In all the examples and functions the word GeoTransform will appear. It’s a word that doesn’t appear when talking about vectorial data. A raster band is a two dimension matrix with the magnitude value at each position or pixel. Since it’s geographical data, each pixel is located somewhere on the Globe. The formula that converts the pixel position on the matrix to the map coordinates is called the GeoTransform.

I’ve been using the names and formulae taken from the GDAL library, which is the most used library in GIS. The formula is this one:

Xgeo = GT(0) + Xpixel*GT(1) + Yline*GT(2)
Ygeo = GT(3) + Xpixel*GT(4) + Yline*GT(5)

Where GT is the GeoTransform array, which has six positions:

  • GT(0) and GT(3) set the image origin
    • The origin is the top left corner of the top left pixel in the raster
    • Note that the Y axis will usually go downwards (GT(5) is negative), since the map coordinates go usually upwards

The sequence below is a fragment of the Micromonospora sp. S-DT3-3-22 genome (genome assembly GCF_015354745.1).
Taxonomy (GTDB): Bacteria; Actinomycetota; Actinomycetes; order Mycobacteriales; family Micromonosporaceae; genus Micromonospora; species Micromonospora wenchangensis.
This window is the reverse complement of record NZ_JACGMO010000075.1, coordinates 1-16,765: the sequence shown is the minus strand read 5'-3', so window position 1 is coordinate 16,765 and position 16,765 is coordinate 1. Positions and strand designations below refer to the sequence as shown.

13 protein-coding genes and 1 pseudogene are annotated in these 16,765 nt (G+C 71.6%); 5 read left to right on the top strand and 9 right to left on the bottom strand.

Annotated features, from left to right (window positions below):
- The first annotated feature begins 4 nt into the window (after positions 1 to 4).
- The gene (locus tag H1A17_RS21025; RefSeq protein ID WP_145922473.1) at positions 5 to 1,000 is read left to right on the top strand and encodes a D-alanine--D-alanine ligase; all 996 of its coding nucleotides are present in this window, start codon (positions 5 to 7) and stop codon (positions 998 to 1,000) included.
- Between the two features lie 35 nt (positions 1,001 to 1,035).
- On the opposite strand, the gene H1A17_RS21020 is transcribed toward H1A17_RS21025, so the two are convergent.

• Xpixel is the column of the matrix and Yline the line
  • All the parameters are in the raster projection (lat-lom, UTM, Mercator, etc)

The figure shows the most common case, where the GT(2) and GT(4) terms are zero, so there is no rotation of the image. The formula would be:

Xgeo = GT(0) + Xpixel*GT(1)
Ygeo = GT(3) + Yline*GT(5)

So, if you need the inverse equation to calculate the raster pixel given the map coordinates, just use:

Xpixel = (Xgeo - GT(0))/GT(1)
Ypixel = (Ygeo - GT(3))/GT(5)


If the coordinates are lat-lon, a possible GeoTransform could be:

GT = [33, 0.1, 0, 45, 0, -0.1]

So the pixel at column 10 and line 10 would be Xgeo = 34 and Ygeo = 44.